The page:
Passionate photography and daring adventure are Alonge's great combination, which makes him a unique and exciting brand. Armed with these two appeals, he has captured amazing locations and scenery, with his camera. He has travelled to places across the country, capturing rarely seen photographed treasures and people, including holiday destinations and hidden wildlife underwater. 
The upcoming solo photography exhibition, will feature 30 exhibits. Urban Culture - Historical Continuity presents the contrast between life in Lagos and nearby villages where time seems to stand still.
The exhibition is organised by One Draw and curated by the director of the gallery, Segun Adejumo. “His visual language," Adejumo gushes of Alonge's works, "speaks of the wonders of nature and human exchange, urban culture and searches for historical continuity, in a world that is sometimes heavily fractured. His lens exposes contrast and conflict, while offering an alternative vision of one-ness, order in chaos. 
Recurring themes reflect the challenges people face today and Bolaji manages to expose beauty where it is not expected. Nigeria is a restless country, with shifting realities, one foot in the past the other reaching for a better future. Due to political turmoil, the lives of many were put on hold, which has contributed to a sense of resilience, but also constant flares of resistance. Music, food and good times are part of everyday life and a source of pleasure, inspiration and exuberance."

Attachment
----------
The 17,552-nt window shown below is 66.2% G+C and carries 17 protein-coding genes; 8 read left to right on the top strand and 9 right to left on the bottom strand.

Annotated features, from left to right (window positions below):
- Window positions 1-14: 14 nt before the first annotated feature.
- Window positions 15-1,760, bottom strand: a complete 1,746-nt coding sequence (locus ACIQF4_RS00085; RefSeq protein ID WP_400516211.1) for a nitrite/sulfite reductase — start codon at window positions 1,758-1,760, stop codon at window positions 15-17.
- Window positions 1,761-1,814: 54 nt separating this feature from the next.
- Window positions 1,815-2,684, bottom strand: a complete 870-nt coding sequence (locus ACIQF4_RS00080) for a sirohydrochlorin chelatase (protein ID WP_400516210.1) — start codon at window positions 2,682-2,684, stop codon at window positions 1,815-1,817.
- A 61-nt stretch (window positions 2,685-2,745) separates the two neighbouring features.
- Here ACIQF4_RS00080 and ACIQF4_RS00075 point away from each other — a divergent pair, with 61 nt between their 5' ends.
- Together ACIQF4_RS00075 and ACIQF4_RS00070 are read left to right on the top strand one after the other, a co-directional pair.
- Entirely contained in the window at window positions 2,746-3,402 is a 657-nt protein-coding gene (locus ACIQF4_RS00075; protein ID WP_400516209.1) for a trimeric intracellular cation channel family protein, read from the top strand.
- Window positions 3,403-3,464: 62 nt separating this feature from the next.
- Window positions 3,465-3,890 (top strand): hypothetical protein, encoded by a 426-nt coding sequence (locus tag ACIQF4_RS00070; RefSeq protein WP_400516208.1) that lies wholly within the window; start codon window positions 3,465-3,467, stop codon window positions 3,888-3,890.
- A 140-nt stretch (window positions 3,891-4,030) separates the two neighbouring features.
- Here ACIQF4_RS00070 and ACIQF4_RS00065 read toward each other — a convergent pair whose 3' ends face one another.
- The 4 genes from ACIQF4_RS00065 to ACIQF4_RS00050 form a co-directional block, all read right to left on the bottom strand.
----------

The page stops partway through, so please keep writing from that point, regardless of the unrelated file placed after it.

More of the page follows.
"Urban Culture – Historical Continuity is about Nigeria today," Adejumo continues, "fearlessly looking towards the future.  Alonge also celebrates the wonders of nature by honouring a tiny green frog. Opolo is a symbol of the abundant wildlife in the Lagos Lagoon, waiting to be discovered. It is Kerala, the Amazon and some deep rainforests in South East Asia combined. A beautiful disaster, exogenous seaweed, has taken over the Lagoon, stopping life in its tracks. As far as the eye can see, Water Hyacinths create the sensation of endless green fields, peppered with brilliant pink flowers”. 
Alonge's exhibition includes a rare aerial view of Lagos Marina and the entire Lagos Central Business District (CBD). While on the streets, chaos seems to be the norm, from up there Lagos has all the characteristics of an African megapolis, shining under the sun”. Femi Anikulapo-Kuti and the Queens of the New Afrika Shrine are also a beloved subject for Alonge, celebrating joy but also deeply rooted resistance and belief in a better future free from corruption and strife. The show also touches upon societal concerns such as #LazyNigerianYouths and the on-going migration crisis.
He also pictures Makoko, the “Venice of Lagos”. “In the midst of chaos and under the threat of destruction, Makoko is not only surviving but thriving. In Lagos, hope is seemingly everlasting”. Another stolen moment is the image of Tarkwa Bay, an idyllic spot just a short boat ride from the heart of Lagos. In the background, the first highrise buildings of the Eko Atlantic project appear. 
Alonge is an artist, photographer, actor and journalist from Lagos, Nigeria. He is also a globetrotter who has travelled the world during the last decade documenting exotic culture and history, pushed forward by a wanderlust instilled in him since childhood.